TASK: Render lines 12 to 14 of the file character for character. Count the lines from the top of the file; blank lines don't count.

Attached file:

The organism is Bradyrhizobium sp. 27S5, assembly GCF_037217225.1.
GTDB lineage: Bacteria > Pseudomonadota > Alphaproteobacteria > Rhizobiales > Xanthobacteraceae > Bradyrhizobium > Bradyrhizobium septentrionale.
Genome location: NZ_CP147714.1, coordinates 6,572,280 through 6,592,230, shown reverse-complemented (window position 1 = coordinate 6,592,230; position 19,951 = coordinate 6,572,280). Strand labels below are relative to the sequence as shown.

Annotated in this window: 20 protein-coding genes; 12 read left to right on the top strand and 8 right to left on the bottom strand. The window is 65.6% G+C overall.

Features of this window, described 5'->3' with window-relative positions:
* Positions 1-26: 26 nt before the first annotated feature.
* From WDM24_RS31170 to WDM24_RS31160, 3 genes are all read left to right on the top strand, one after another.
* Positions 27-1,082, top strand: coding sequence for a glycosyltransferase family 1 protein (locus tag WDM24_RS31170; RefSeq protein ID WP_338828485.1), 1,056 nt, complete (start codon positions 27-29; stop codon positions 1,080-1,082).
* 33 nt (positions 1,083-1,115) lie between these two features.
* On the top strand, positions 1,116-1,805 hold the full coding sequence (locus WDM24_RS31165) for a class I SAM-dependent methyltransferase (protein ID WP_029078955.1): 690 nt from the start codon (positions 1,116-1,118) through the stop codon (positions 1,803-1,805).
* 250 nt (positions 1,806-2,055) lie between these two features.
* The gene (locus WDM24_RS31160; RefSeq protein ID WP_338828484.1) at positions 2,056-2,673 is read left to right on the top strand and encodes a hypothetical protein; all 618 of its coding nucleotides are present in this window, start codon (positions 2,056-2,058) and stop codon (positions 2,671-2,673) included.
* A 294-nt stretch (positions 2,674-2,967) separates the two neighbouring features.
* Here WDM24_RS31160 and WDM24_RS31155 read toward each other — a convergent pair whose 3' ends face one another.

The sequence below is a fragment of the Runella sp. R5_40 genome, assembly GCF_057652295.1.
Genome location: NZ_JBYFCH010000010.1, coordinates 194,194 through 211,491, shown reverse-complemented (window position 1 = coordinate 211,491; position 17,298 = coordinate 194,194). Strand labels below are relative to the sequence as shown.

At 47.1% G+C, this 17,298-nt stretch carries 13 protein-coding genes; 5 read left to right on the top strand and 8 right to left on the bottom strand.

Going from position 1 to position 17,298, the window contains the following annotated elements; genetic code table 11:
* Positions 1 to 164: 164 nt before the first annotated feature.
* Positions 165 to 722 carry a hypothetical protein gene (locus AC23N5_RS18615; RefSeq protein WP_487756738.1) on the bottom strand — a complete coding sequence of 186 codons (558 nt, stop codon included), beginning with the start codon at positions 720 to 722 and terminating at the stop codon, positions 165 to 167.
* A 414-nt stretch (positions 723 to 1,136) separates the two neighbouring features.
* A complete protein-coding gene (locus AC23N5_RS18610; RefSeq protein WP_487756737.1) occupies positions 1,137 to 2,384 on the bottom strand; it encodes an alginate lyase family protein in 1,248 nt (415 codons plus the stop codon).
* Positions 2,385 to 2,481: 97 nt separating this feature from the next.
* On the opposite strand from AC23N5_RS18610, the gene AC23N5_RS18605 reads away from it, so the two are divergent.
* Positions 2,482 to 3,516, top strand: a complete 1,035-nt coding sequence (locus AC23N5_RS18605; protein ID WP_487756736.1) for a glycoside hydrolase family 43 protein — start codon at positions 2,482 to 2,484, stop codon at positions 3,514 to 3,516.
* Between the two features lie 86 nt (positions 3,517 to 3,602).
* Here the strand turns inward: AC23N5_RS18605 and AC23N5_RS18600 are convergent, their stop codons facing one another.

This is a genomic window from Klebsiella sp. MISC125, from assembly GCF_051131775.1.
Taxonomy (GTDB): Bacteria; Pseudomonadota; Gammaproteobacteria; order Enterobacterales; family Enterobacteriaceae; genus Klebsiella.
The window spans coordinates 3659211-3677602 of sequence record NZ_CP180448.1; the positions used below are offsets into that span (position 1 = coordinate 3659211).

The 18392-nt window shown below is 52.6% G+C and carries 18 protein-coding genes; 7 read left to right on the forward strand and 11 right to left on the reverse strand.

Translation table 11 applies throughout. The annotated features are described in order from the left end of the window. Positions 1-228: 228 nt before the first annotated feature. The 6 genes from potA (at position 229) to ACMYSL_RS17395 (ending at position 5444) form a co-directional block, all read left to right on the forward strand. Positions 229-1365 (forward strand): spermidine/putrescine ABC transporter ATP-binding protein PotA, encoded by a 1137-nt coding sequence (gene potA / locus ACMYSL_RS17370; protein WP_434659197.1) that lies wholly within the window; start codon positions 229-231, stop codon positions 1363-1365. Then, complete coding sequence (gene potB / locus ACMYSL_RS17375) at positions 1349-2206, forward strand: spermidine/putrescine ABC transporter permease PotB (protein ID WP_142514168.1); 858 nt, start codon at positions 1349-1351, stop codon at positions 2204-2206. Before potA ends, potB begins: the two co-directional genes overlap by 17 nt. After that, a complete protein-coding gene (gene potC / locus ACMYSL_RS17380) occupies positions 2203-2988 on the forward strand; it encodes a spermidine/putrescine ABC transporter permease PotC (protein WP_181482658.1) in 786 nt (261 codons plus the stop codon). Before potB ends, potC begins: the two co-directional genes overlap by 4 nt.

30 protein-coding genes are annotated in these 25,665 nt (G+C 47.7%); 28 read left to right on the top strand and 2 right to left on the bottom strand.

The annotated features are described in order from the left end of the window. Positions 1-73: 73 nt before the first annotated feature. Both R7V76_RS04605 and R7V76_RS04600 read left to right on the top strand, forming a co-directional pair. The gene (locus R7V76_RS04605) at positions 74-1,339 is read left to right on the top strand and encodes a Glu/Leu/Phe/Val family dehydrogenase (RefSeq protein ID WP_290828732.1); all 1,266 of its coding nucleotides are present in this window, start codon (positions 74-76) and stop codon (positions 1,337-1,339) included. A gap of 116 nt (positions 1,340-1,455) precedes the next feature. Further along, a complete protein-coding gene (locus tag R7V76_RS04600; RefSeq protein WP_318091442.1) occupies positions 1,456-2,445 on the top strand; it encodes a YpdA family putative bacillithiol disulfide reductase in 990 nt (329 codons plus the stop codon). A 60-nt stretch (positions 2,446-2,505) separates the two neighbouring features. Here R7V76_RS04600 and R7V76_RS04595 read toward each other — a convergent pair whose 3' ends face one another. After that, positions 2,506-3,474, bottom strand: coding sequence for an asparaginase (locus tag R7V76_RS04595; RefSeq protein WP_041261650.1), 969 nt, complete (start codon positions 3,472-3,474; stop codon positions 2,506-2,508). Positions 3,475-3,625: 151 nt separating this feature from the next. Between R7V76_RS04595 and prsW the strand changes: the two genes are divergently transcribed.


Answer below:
* The gene (locus WDM24_RS31160; RefSeq protein ID WP_338828484.1) at positions 2,056-2,673 is read left to right on the top strand and encodes a hypothetical protein; all 618 of its coding nucleotides are present in this window, start codon (positions 2,056-2,058) and stop codon (positions 2,671-2,673) included.
* A 294-nt stretch (positions 2,674-2,967) separates the two neighbouring features.
* Here WDM24_RS31160 and WDM24_RS31155 read toward each other — a convergent pair whose 3' ends face one another.